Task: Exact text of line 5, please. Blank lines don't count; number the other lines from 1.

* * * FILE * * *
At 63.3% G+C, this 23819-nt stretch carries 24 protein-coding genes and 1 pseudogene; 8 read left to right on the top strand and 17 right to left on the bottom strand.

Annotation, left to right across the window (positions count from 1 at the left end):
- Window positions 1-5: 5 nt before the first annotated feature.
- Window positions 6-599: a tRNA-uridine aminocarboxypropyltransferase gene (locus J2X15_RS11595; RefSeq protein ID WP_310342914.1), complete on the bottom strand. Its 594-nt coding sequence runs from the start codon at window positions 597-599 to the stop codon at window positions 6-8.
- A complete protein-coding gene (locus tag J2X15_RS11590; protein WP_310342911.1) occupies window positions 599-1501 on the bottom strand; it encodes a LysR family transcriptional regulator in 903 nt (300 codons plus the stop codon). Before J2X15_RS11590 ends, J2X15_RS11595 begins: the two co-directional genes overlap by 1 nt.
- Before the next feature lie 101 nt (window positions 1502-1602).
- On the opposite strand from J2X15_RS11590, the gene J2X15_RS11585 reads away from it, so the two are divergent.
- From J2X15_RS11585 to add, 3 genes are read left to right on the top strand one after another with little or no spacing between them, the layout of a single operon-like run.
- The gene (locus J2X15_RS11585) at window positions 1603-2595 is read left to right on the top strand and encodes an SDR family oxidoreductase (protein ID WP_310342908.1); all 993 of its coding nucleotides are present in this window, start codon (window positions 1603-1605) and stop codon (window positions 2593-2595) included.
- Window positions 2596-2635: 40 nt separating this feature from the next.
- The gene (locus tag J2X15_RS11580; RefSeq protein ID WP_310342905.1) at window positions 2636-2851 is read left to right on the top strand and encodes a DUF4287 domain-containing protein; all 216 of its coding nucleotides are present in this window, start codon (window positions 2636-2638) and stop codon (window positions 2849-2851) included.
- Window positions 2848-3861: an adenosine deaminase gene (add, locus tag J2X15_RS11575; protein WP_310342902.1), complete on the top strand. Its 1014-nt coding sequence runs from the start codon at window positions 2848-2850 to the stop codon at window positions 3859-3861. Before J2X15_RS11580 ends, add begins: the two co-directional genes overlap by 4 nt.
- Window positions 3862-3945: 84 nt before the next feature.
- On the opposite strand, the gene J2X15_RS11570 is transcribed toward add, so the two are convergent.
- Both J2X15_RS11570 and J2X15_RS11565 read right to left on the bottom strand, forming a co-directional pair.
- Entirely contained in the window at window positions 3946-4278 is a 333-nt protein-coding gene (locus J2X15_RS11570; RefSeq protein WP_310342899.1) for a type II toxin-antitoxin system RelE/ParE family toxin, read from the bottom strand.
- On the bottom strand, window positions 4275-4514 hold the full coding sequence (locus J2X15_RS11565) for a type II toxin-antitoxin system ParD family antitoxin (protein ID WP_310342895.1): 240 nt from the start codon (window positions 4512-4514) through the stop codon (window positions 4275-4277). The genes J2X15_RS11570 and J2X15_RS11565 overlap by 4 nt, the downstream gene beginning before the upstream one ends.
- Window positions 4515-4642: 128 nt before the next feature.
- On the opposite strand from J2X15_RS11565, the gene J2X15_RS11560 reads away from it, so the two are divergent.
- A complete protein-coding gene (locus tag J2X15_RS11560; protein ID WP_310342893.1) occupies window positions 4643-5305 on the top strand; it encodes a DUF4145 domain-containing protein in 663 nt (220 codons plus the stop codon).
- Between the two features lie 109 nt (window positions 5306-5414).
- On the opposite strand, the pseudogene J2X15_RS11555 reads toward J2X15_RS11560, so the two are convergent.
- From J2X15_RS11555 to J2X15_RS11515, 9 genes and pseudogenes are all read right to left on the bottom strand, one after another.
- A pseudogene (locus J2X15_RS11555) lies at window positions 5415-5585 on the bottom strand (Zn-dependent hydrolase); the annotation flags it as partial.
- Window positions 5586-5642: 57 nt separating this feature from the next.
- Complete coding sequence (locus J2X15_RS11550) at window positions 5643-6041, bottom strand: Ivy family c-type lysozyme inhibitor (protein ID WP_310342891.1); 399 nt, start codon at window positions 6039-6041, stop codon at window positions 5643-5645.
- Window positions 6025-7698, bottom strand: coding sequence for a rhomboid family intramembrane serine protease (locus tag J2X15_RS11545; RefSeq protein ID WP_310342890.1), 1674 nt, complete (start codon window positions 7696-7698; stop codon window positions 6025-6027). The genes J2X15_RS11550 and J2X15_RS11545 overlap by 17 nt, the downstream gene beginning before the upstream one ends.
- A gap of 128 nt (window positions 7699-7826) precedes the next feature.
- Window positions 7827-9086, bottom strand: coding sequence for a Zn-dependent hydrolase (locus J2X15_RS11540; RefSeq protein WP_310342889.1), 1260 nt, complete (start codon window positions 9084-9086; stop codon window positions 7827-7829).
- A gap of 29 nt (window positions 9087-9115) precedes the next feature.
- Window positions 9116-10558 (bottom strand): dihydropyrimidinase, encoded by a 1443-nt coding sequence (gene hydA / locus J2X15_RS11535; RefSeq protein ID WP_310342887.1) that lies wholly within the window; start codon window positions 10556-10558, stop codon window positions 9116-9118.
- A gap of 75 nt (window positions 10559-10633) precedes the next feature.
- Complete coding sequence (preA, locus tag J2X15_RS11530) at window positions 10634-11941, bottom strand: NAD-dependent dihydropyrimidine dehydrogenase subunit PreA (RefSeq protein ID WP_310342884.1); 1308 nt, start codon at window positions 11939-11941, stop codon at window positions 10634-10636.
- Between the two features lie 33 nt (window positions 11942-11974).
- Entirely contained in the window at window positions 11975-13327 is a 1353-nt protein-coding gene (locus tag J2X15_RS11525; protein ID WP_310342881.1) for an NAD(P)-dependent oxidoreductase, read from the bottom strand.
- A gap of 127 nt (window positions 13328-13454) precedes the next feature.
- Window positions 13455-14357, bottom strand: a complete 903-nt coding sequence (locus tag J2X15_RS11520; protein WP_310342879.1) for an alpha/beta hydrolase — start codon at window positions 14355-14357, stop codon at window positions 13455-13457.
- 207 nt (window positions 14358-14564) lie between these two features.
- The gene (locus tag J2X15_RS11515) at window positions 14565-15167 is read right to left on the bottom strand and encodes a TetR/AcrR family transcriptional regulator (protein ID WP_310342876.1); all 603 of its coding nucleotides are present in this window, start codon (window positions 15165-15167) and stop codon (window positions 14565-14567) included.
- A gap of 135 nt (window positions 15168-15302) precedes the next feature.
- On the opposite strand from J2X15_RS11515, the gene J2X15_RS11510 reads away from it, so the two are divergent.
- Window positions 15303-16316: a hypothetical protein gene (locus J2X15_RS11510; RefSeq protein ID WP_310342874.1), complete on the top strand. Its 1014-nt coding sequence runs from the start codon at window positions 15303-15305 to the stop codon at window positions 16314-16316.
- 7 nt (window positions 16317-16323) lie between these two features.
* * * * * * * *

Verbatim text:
- A complete protein-coding gene (locus tag J2X15_RS11590; protein WP_310342911.1) occupies window positions 599-1501 on the bottom strand; it encodes a LysR family transcriptional regulator in 903 nt (300 codons plus the stop codon). Before J2X15_RS11590 ends, J2X15_RS11595 begins: the two co-directional genes overlap by 1 nt.